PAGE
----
Taxes, Basketball, And Bracketology | 2016 Tax Brackets
This is March, when you hear the word “bracket,” what comes to mind first? If it’s the NCAA tournament, you are not alone. But this is also tax filing season, and many of us are also thinking about our own tax bracket. All it takes is $1 of income to bust your bracket – but that doesn’t mean you lose the whole game!
With the NCAA’s tournament – the “Big Dance” – you lose one game and you’re out (which could also be said for your bracket). When it comes to taxes, though, only your marginal income determines which bracket you’re in. For example, if you’re a single taxpayer, and your taxable income (not just your salary or wages!) is $60,000, you are practically at center court in the 25% tax bracket. This means that every additional (marginal) dollar of taxable ordinary income is taxed at 25%.
To clarify what this means, it helps to know how your tax liability is determined. In the basketball tournament, it doesn’t matter what the score is – you either advance to the next bracket, or you’re out. The federal tax bracket system keeps you in the game – you just have to pay a little more when you advance.
The Current Federal Income Tax System
The federal individual income tax system is currently progressive, meaning that as your income rises, the tax rateassociated with that additional income might also rise if the additional income moves you into the next bracket.
So, if you’re a single taxpayer with taxable income of $60,000, you’re in the 25% bracket. You’ll reach the 28% bracket if your taxable income exceeds $91,150 (in 2016). As you move up in income, the rate of tax on the next dollar of income is the same until you reach the next bracket.
It’s important to note that not all of your income gets taxed at that higher rate – only your marginal, or additional income. Your taxable income is stacked, layer upon layer, at each rate in the progression of tax brackets, as shown in the chart. Let’s take a 60-second walk down the court to check this out.
For example, suppose you are a single taxpayer with taxable ordinary income of $60,000. Your total federal income tax is $10,772. Your tax software, tax preparer, or tax table might produce a slightly different result within a dollar or two, but if you calculated your tax by hand, how is this number calculated?
Let’s start by taking a look at the tax brackets. Here are the 2016 tax brackets for a single taxpayer (See Pub. 17, Schedule X, page 267):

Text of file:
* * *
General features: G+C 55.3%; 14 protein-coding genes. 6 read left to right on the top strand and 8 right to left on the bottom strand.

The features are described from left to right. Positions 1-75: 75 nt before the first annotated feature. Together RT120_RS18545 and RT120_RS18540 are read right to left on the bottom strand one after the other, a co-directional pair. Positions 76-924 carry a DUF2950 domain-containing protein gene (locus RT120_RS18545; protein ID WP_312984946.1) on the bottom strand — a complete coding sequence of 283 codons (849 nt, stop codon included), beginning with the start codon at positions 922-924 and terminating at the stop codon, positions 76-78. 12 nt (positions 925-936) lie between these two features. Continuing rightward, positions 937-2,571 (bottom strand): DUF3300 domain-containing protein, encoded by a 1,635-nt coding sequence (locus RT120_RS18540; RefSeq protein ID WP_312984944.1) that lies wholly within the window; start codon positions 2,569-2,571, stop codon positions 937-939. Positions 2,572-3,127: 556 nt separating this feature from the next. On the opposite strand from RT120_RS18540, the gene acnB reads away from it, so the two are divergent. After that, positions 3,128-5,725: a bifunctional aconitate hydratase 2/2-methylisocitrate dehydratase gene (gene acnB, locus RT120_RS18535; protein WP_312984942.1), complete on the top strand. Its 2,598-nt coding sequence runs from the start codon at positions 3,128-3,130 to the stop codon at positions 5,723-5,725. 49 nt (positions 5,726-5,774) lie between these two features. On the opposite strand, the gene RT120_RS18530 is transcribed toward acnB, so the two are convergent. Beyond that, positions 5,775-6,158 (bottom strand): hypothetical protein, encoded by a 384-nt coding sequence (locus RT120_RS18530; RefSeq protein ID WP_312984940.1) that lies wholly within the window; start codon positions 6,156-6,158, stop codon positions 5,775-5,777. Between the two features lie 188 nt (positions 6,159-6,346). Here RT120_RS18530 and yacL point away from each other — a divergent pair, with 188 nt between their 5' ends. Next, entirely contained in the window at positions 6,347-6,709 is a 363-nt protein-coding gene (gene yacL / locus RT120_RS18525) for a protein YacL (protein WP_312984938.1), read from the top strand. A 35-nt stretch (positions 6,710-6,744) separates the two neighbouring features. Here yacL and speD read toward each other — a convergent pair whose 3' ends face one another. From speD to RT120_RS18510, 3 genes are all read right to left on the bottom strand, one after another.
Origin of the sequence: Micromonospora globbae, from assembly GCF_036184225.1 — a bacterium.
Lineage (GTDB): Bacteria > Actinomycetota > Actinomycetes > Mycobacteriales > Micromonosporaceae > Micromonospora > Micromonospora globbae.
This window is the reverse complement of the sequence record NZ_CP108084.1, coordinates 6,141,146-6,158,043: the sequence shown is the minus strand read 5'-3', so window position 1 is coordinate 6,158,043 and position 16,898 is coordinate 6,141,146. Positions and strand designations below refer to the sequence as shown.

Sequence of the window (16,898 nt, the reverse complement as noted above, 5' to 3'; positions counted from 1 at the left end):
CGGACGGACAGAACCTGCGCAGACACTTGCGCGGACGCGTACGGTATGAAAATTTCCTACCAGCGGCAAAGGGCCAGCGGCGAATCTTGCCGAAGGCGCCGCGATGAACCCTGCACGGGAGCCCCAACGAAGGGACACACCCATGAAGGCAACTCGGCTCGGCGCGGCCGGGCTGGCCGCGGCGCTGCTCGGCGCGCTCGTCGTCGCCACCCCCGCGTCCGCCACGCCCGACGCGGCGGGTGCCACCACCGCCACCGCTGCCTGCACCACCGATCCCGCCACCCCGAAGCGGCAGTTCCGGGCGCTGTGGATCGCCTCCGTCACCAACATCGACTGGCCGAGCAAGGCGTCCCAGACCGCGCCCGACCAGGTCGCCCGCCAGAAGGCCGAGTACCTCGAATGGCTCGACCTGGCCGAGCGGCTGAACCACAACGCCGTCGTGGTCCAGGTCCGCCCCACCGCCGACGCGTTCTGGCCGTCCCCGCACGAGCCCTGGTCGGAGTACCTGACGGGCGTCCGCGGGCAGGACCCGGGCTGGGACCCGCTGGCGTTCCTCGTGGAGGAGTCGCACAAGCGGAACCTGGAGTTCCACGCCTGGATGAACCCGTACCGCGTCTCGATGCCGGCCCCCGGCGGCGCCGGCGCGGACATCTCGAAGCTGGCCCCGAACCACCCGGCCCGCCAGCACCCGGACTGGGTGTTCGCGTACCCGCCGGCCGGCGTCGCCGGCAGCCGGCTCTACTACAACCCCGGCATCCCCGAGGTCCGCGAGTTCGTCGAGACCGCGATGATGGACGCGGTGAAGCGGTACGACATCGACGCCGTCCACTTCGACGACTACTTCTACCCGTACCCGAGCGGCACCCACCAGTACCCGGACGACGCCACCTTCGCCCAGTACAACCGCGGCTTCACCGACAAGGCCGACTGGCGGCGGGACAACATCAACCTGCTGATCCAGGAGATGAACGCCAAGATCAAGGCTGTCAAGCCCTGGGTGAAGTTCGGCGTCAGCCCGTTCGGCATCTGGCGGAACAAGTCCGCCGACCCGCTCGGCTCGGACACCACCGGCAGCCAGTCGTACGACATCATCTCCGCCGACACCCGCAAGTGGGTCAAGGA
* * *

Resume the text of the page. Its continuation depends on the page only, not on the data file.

The first bracket of taxable income – let’s call this the Sweet 16 – is taxed at 10%. Of your $60,000 taxable income, $9,275 is taxed at 10%, resulting in $928 in taxes, rounding in dollars ($9,275 × 10%). The rest of your income keeps advancing to higher brackets.
The next bracket – let’s call this one the Elite 8 – is taxed at 15%. Of the $50,725 you had left after advancing from the Sweet 16, $28,375 ($37,650 – $9,275) is taxed at 15%. (Because $9,275 was already taxed at the Sweet 16’s 10%, we remove it from this bracket because we don’t want to double-tax it.) The Elite 8’s tax is $4,256 ($28,375 × 15%).
After making it through the Sweet 16 and the Elite 8, $22,350 of taxable income has advanced to the Final 4 ($60,000 – $9,275 – $28,375). The Final 4 bracket rate is now 25%, leaving a bracket tax of $5,587.50 ($22,350 × 25%).
Let’s recap how your $60,000 of taxable income fares in this tax tourney (tax is shown in parentheses):
So, your marginal tax is the 25% tax bracket (you made the Final 4!), because your very next dollar of taxable income will be taxed at 25%. And you will remain in this bracket until you reach $91,150 of taxable income, at which point you will have “graduated” to the 28% tax bracket (this is, after all, a graduated income tax!). By the way, your average tax rate (also called the effective tax rate) is calculated as your total tax divided by taxable income. In this case, $10,772 ÷ $60,000, or 18%.
Fortunately (or unfortunately, depending on your perspective), you don’t have any more taxable income to advance to the Championship round. But don’t worry – there’s always next year
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